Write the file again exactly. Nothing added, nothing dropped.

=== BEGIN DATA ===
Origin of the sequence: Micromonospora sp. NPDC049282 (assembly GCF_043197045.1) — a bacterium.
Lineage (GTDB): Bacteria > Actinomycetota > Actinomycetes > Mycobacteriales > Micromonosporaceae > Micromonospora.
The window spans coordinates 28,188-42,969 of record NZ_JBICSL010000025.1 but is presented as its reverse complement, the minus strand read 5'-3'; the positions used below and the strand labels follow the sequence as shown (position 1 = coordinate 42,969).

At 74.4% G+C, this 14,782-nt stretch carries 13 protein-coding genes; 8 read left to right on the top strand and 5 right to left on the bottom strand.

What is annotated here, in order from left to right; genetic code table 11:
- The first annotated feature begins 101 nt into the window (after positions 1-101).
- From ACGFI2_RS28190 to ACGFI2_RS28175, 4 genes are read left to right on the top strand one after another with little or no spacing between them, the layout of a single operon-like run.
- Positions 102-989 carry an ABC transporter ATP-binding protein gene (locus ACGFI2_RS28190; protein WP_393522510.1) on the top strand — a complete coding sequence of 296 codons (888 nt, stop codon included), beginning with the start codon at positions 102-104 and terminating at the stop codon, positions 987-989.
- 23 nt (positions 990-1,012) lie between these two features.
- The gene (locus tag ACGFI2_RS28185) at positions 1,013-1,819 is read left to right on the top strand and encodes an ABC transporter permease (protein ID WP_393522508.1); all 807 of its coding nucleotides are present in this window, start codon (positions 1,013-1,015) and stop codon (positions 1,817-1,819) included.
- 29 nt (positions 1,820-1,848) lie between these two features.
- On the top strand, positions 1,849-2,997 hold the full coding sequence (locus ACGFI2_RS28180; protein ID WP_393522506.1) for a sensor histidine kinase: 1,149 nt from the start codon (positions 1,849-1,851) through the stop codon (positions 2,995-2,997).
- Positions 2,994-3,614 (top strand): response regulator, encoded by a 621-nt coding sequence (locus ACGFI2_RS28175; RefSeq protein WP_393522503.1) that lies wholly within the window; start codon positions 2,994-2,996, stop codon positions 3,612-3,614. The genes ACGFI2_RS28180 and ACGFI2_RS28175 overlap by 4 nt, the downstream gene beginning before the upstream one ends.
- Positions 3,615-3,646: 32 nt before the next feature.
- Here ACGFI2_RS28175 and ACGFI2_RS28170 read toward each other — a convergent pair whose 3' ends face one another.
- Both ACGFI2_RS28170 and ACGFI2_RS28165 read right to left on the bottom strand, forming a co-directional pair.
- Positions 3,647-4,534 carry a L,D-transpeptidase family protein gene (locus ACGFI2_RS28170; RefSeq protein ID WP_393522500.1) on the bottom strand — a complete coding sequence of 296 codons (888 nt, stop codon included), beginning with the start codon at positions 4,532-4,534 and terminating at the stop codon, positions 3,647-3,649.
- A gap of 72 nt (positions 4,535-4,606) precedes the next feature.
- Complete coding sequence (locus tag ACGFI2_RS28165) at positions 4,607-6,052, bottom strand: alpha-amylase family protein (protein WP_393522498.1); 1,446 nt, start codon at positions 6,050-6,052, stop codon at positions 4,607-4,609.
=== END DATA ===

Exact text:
Origin of the sequence: Micromonospora sp. NPDC049282 (assembly GCF_043197045.1) — a bacterium.
Lineage (GTDB): Bacteria > Actinomycetota > Actinomycetes > Mycobacteriales > Micromonosporaceae > Micromonospora.
The window spans coordinates 28,188-42,969 of record NZ_JBICSL010000025.1 but is presented as its reverse complement, the minus strand read 5'-3'; the positions used below and the strand labels follow the sequence as shown (position 1 = coordinate 42,969).

At 74.4% G+C, this 14,782-nt stretch carries 13 protein-coding genes; 8 read left to right on the top strand and 5 right to left on the bottom strand.

What is annotated here, in order from left to right; genetic code table 11:
- The first annotated feature begins 101 nt into the window (after positions 1-101).
- From ACGFI2_RS28190 to ACGFI2_RS28175, 4 genes are read left to right on the top strand one after another with little or no spacing between them, the layout of a single operon-like run.
- Positions 102-989 carry an ABC transporter ATP-binding protein gene (locus ACGFI2_RS28190; protein WP_393522510.1) on the top strand — a complete coding sequence of 296 codons (888 nt, stop codon included), beginning with the start codon at positions 102-104 and terminating at the stop codon, positions 987-989.
- 23 nt (positions 990-1,012) lie between these two features.
- The gene (locus tag ACGFI2_RS28185) at positions 1,013-1,819 is read left to right on the top strand and encodes an ABC transporter permease (protein ID WP_393522508.1); all 807 of its coding nucleotides are present in this window, start codon (positions 1,013-1,015) and stop codon (positions 1,817-1,819) included.
- 29 nt (positions 1,820-1,848) lie between these two features.
- On the top strand, positions 1,849-2,997 hold the full coding sequence (locus ACGFI2_RS28180; protein ID WP_393522506.1) for a sensor histidine kinase: 1,149 nt from the start codon (positions 1,849-1,851) through the stop codon (positions 2,995-2,997).
- Positions 2,994-3,614 (top strand): response regulator, encoded by a 621-nt coding sequence (locus ACGFI2_RS28175; RefSeq protein WP_393522503.1) that lies wholly within the window; start codon positions 2,994-2,996, stop codon positions 3,612-3,614. The genes ACGFI2_RS28180 and ACGFI2_RS28175 overlap by 4 nt, the downstream gene beginning before the upstream one ends.
- Positions 3,615-3,646: 32 nt before the next feature.
- Here ACGFI2_RS28175 and ACGFI2_RS28170 read toward each other — a convergent pair whose 3' ends face one another.
- Both ACGFI2_RS28170 and ACGFI2_RS28165 read right to left on the bottom strand, forming a co-directional pair.
- Positions 3,647-4,534 carry a L,D-transpeptidase family protein gene (locus ACGFI2_RS28170; RefSeq protein ID WP_393522500.1) on the bottom strand — a complete coding sequence of 296 codons (888 nt, stop codon included), beginning with the start codon at positions 4,532-4,534 and terminating at the stop codon, positions 3,647-3,649.
- A gap of 72 nt (positions 4,535-4,606) precedes the next feature.
- Complete coding sequence (locus tag ACGFI2_RS28165) at positions 4,607-6,052, bottom strand: alpha-amylase family protein (protein WP_393522498.1); 1,446 nt, start codon at positions 6,050-6,052, stop codon at positions 4,607-4,609.